Bulletins | August 23, 2016

What the Foxton tycoon vs French ambassador case teaches us about ‘iceberg’ basements

Jay Das and Joanna Brooke on how the interplay between the law, landlords and local authority can unfold in a ‘very public way’ in HNWs battle for basements.

This article was first published in Spear’s Magazine on 22 August 2016.

The Royal Borough of Kensington and Chelsea (RBKC) finds itself time and again in the press, and in and out of courts with the continuing fall outs between those of its residents who are seeking to make the most of their property interest, against those seeking to preserve the status quo.  The proposals for ‘mega’ basements and ‘iceberg’ basements continue to occupy councillors, neighbours, town planners, lawyers and the judiciary.

Part of the reason why these developments have become so very popular (other than the financial benefits associated with such schemes) is that where works are proposed to a listed building, any significant change above ground level often faces opposition. Conservators argue that planning permissions should not be granted as the nature of the listed building would be adversely impacted.

Developments below ground mean that any objections to the planning application arising from any adverse visual impacts is more difficult to sustain, as very little can be seen of the changes once works are completed.

As land value has increased exponentially in some parts of London (RBKC being one of those that has have seen the biggest increases in land value), basement developments which may have been too expensive in the past have become more affordable and the schemes have become bigger and better.

However as more of such schemes come to fruition, neighbouring residents have become more concerned about the noise, vibration, disturbance and  possible damage to their own buildings and have begun to exercise their democratic rights of lobbying their local councils and councillors to secure more protectionist policies for them.

The billionaire founder of Foxtons, Jon Hunt, finds himself having benefited from the law as it stood before RBKC introduced more restrictive policies. The basic facts of his case are as follows:

  • In 2008, RBKC granted permission for a five-storey basement extension (which Hunt maintains was implemented, such that the council cannot stop him completing those works and certificates confirming the same were issued by RBKC);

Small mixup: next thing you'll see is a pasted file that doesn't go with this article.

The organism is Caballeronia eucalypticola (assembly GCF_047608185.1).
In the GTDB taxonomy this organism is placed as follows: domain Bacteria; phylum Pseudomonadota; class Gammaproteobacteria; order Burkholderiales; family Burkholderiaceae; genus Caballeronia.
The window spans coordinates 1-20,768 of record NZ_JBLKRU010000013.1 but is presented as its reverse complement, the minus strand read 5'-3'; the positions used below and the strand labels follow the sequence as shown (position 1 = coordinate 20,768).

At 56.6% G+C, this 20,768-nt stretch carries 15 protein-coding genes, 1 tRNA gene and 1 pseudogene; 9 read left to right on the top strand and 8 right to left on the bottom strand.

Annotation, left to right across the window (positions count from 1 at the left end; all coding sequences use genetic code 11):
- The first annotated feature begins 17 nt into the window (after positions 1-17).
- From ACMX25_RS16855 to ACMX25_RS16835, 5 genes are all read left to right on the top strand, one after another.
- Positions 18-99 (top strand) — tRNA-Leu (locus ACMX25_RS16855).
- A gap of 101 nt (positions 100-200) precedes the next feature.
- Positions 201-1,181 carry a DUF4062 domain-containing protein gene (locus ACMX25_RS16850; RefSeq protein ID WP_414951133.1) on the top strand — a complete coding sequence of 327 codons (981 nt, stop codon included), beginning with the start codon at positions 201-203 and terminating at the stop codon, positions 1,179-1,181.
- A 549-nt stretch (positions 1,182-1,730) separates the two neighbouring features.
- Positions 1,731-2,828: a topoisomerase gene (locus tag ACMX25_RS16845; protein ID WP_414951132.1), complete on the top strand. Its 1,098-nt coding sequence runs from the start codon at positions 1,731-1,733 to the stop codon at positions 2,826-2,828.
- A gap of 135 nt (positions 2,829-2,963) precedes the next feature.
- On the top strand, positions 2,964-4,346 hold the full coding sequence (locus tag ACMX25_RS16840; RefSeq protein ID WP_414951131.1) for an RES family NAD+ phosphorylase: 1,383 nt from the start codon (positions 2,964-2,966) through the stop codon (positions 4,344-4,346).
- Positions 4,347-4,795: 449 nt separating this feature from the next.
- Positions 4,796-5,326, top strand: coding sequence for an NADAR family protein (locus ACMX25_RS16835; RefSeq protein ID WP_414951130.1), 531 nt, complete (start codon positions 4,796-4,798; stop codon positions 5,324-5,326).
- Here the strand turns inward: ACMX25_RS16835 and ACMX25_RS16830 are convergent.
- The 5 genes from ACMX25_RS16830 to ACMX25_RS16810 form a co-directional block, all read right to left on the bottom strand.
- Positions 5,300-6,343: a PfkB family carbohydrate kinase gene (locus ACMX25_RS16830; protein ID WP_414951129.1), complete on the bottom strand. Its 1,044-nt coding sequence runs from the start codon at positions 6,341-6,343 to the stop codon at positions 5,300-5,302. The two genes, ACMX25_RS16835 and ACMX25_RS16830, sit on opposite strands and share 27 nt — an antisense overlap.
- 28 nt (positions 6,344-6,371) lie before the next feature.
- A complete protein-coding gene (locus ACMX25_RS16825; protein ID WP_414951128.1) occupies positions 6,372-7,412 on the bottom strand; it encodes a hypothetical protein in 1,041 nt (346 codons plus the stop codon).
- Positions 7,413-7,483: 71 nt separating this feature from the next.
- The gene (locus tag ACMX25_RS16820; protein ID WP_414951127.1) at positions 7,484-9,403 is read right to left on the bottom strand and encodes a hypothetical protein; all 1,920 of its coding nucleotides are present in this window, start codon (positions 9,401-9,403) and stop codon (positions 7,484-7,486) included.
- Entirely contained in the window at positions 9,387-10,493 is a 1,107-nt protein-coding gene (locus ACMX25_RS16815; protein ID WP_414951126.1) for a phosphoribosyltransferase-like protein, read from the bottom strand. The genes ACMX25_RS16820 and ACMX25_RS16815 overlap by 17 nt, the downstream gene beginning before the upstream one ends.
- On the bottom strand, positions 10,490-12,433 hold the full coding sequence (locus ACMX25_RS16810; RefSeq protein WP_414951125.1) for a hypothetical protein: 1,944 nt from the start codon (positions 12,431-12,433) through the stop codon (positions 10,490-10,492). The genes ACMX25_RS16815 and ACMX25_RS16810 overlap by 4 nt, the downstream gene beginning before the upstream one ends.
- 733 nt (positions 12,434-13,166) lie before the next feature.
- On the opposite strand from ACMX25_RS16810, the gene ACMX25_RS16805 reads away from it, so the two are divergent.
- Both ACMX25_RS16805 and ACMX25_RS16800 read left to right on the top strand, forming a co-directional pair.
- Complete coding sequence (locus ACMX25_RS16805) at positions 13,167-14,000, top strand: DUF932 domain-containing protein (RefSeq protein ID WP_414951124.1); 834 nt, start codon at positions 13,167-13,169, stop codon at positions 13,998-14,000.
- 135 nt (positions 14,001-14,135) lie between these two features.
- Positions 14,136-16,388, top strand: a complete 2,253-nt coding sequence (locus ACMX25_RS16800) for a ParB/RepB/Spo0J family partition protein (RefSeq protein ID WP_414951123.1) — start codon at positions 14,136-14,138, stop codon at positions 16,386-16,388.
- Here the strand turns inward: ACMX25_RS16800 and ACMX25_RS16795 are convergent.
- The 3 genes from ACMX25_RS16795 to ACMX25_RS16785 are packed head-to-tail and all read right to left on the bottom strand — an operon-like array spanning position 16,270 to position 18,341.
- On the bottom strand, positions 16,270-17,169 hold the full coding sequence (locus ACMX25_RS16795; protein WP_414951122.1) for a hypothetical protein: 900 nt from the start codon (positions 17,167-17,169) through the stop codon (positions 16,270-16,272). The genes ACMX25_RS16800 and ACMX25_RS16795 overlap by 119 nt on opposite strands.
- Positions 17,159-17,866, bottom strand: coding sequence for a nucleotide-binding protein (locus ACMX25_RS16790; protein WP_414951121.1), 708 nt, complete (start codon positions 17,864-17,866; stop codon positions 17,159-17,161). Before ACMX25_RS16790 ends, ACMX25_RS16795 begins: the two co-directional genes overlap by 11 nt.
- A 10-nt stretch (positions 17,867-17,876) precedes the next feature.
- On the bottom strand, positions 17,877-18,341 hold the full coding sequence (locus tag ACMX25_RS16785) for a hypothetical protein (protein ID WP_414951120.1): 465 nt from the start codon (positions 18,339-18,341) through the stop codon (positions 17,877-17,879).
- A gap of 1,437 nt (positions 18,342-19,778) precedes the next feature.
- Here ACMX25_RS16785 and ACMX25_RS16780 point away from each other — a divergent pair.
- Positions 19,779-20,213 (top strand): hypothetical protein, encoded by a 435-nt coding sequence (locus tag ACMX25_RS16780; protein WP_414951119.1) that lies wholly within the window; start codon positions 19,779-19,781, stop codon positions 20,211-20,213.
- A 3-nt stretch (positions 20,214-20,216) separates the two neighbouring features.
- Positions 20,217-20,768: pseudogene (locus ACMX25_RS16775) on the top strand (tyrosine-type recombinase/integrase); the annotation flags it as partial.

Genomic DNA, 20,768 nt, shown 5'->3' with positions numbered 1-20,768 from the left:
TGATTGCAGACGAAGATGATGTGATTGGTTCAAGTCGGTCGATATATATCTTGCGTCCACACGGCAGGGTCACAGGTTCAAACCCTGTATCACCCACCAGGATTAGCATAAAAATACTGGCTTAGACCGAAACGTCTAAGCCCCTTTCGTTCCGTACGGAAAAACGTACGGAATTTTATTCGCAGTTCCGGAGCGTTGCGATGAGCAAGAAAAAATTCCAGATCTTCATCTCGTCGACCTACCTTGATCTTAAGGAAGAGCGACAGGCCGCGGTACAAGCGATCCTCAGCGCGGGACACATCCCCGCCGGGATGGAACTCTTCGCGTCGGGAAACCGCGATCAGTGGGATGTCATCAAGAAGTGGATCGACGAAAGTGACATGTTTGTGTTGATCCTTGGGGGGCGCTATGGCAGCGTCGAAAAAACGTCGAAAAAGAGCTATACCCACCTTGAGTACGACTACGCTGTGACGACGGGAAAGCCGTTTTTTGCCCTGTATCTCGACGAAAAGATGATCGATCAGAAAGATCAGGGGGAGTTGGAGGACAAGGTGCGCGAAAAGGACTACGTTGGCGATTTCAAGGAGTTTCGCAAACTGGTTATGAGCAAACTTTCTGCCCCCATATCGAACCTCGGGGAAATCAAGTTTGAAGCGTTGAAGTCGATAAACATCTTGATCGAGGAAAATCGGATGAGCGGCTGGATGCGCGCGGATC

• In 2016 RBKC refused a more modest scheme for three subterranean levels (following much lobbying and a change in RBKC planning policy which now restricts basement extensions to one storey below ground);
  • The French ambassador, who resides next door is challenging the certificates issued confirming the implementation of the 2008 permission to prevent the original scheme from being developed out.

The French ambassador took the matter to the High Court to argue that Hunt had not properly implemented the 2008 permissions. His arguments were on the grounds that the planning permission had not actually been implemented within the three years allowed and that any works to the building undertaken within that period had been done for purposes other than implementing the planning permission. The challenge was unsuccessful in the High Court but the ambassador has been granted permission to appeal to the Court of Appeal which is due to be heard in 2017.

The Court of Appeal will certainly provide interesting insight into the laws and practicalities of implementing planning permissions. If the challenge succeeds, Hunt will have to consider a much reduced scheme in keeping with the council’s current policies.

The interplay between the law, regulations, local authority policy and local authority decision-making against the realities – both commercial and practical – of delivering schemes after grant of planning permission, plays out in a very public way. It is often the case that delays in the grant of permission or delays caused by challenges in courts can effectively defeat schemes as investors lose interest, or when financing eventually fails.

One may assume that such hold-ups provide the objectors time to lobby the owners of the land, Crown Estates, to persuade them to refuse the landlord’s consent for the works. The legalities of properly implementing planning permissions is a matter of critical importance, and the value of good legal advice at an early stage will now be self-evident to those fighting these contentious developments.